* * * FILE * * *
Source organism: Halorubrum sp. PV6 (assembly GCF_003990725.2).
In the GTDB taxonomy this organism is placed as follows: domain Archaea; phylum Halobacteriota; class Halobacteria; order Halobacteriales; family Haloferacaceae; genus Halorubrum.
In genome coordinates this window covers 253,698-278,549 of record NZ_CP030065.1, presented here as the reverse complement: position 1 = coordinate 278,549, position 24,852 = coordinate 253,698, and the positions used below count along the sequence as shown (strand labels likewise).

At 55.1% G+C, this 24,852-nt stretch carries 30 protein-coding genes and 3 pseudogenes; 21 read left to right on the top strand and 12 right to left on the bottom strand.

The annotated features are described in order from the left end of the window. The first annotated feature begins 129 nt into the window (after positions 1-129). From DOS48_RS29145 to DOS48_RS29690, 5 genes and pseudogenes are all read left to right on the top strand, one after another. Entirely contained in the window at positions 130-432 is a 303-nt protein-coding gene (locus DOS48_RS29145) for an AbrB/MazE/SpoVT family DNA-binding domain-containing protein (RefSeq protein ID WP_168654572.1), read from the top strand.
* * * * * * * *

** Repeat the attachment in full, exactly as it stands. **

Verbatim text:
Source organism: Halorubrum sp. PV6 (assembly GCF_003990725.2).
In the GTDB taxonomy this organism is placed as follows: domain Archaea; phylum Halobacteriota; class Halobacteria; order Halobacteriales; family Haloferacaceae; genus Halorubrum.
In genome coordinates this window covers 253,698-278,549 of record NZ_CP030065.1, presented here as the reverse complement: position 1 = coordinate 278,549, position 24,852 = coordinate 253,698, and the positions used below count along the sequence as shown (strand labels likewise).

At 55.1% G+C, this 24,852-nt stretch carries 30 protein-coding genes and 3 pseudogenes; 21 read left to right on the top strand and 12 right to left on the bottom strand.

The annotated features are described in order from the left end of the window. The first annotated feature begins 129 nt into the window (after positions 1-129). From DOS48_RS29145 to DOS48_RS29690, 5 genes and pseudogenes are all read left to right on the top strand, one after another. Entirely contained in the window at positions 130-432 is a 303-nt protein-coding gene (locus DOS48_RS29145) for an AbrB/MazE/SpoVT family DNA-binding domain-containing protein (RefSeq protein ID WP_168654572.1), read from the top strand.